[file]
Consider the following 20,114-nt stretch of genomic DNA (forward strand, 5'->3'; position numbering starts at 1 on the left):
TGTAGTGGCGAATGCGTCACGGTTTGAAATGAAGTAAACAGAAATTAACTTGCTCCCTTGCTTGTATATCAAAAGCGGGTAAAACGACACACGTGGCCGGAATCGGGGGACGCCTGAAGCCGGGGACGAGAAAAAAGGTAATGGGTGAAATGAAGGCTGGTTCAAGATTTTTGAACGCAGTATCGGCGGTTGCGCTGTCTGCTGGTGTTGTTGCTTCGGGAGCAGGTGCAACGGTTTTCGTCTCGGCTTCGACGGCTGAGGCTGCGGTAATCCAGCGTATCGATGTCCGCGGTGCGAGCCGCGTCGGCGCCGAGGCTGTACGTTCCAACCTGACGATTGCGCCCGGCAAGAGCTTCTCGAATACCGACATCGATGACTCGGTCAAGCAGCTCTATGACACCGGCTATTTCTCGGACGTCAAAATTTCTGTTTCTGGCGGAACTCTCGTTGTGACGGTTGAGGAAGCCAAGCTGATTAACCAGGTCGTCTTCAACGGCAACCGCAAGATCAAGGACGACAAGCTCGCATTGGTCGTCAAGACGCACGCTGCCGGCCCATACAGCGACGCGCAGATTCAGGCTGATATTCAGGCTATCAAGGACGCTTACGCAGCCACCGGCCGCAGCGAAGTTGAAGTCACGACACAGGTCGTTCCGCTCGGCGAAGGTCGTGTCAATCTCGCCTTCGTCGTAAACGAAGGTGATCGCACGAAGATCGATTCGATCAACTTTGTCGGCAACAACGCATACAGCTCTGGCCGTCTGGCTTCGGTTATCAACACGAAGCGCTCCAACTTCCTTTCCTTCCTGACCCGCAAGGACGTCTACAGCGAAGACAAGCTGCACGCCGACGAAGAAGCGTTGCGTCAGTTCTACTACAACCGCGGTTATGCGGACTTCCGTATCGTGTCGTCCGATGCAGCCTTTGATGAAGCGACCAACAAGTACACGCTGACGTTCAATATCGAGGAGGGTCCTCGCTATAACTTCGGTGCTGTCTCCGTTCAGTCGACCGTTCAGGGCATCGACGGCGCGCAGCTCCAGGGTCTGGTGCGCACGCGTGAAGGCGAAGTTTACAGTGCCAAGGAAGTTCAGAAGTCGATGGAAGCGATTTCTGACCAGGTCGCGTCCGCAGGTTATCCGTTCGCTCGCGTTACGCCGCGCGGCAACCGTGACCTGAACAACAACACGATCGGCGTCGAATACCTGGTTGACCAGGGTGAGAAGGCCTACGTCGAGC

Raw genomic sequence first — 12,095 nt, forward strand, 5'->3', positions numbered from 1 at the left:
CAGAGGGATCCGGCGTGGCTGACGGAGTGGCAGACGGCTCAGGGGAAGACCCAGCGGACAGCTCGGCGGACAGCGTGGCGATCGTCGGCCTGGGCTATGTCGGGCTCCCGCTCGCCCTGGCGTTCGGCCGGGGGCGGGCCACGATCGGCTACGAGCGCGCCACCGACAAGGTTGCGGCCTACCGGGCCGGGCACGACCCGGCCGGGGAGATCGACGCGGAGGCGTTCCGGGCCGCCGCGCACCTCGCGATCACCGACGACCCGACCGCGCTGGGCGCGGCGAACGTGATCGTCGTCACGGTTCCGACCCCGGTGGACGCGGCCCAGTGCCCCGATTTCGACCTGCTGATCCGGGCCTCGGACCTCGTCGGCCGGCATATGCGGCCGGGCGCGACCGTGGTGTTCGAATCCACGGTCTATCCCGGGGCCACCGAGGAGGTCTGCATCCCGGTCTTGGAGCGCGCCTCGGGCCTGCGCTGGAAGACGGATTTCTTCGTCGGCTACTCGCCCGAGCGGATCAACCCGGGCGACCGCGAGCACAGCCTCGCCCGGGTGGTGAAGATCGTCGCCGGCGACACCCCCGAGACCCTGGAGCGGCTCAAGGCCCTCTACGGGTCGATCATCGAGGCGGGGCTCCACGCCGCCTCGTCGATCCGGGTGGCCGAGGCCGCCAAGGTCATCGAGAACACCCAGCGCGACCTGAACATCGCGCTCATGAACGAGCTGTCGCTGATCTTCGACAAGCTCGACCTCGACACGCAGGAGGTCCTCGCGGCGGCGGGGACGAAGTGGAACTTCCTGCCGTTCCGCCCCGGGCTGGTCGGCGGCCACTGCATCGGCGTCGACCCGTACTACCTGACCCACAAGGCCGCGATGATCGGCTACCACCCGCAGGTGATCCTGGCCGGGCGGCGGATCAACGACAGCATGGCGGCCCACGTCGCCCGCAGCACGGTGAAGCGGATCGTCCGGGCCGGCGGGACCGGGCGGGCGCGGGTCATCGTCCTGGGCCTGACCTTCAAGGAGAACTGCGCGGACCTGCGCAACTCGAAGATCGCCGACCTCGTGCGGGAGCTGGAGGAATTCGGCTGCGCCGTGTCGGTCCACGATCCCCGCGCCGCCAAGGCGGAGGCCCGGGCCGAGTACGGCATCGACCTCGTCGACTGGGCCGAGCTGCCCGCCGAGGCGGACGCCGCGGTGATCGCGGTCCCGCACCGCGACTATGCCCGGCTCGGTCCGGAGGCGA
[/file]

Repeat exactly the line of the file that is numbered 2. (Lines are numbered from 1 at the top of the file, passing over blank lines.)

TGTAGTGGCGAATGCGTCACGGTTTGAAATGAAGTAAACAGAAATTAACTTGCTCCCTTGCTTGTATATCAAAAGCGGGTAAAACGACACACGTGGCCGGAATCGGGGGACGCCTGAAGCCGGGGACGAGAAAAAAGGTAATGGGTGAAATGAAGGCTGGTTCAAGATTTTTGAACGCAGTATCGGCGGTTGCGCTGTCTGCTGGTGTTGTTGCTTCGGGAGCAGGTGCAACGGTTTTCGTCTCGGCTTCGACGGCTGAGGCTGCGGTAATCCAGCGTATCGATGTCCGCGGTGCGAGCCGCGTCGGCGCCGAGGCTGTACGTTCCAACCTGACGATTGCGCCCGGCAAGAGCTTCTCGAATACCGACATCGATGACTCGGTCAAGCAGCTCTATGACACCGGCTATTTCTCGGACGTCAAAATTTCTGTTTCTGGCGGAACTCTCGTTGTGACGGTTGAGGAAGCCAAGCTGATTAACCAGGTCGTCTTCAACGGCAACCGCAAGATCAAGGACGACAAGCTCGCATTGGTCGTCAAGACGCACGCTGCCGGCCCATACAGCGACGCGCAGATTCAGGCTGATATTCAGGCTATCAAGGACGCTTACGCAGCCACCGGCCGCAGCGAAGTTGAAGTCACGACACAGGTCGTTCCGCTCGGCGAAGGTCGTGTCAATCTCGCCTTCGTCGTAAACGAAGGTGATCGCACGAAGATCGATTCGATCAACTTTGTCGGCAACAACGCATACAGCTCTGGCCGTCTGGCTTCGGTTATCAACACGAAGCGCTCCAACTTCCTTTCCTTCCTGACCCGCAAGGACGTCTACAGCGAAGACAAGCTGCACGCCGACGAAGAAGCGTTGCGTCAGTTCTACTACAACCGCGGTTATGCGGACTTCCGTATCGTGTCGTCCGATGCAGCCTTTGATGAAGCGACCAACAAGTACACGCTGACGTTCAATATCGAGGAGGGTCCTCGCTATAACTTCGGTGCTGTCTCCGTTCAGTCGACCGTTCAGGGCATCGACGGCGCGCAGCTCCAGGGTCTGGTGCGCACGCGTGAAGGCGAAGTTTACAGTGCCAAGGAAGTTCAGAAGTCGATGGAAGCGATTTCTGACCAGGTCGCGTCCGCAGGTTATCCGTTCGCTCGCGTTACGCCGCGCGGCAACCGTGACCTGAACAACAACACGATCGGCGTCGAATACCTGGTTGACCAGGGTGAGAAGGCCTACGTCGAGC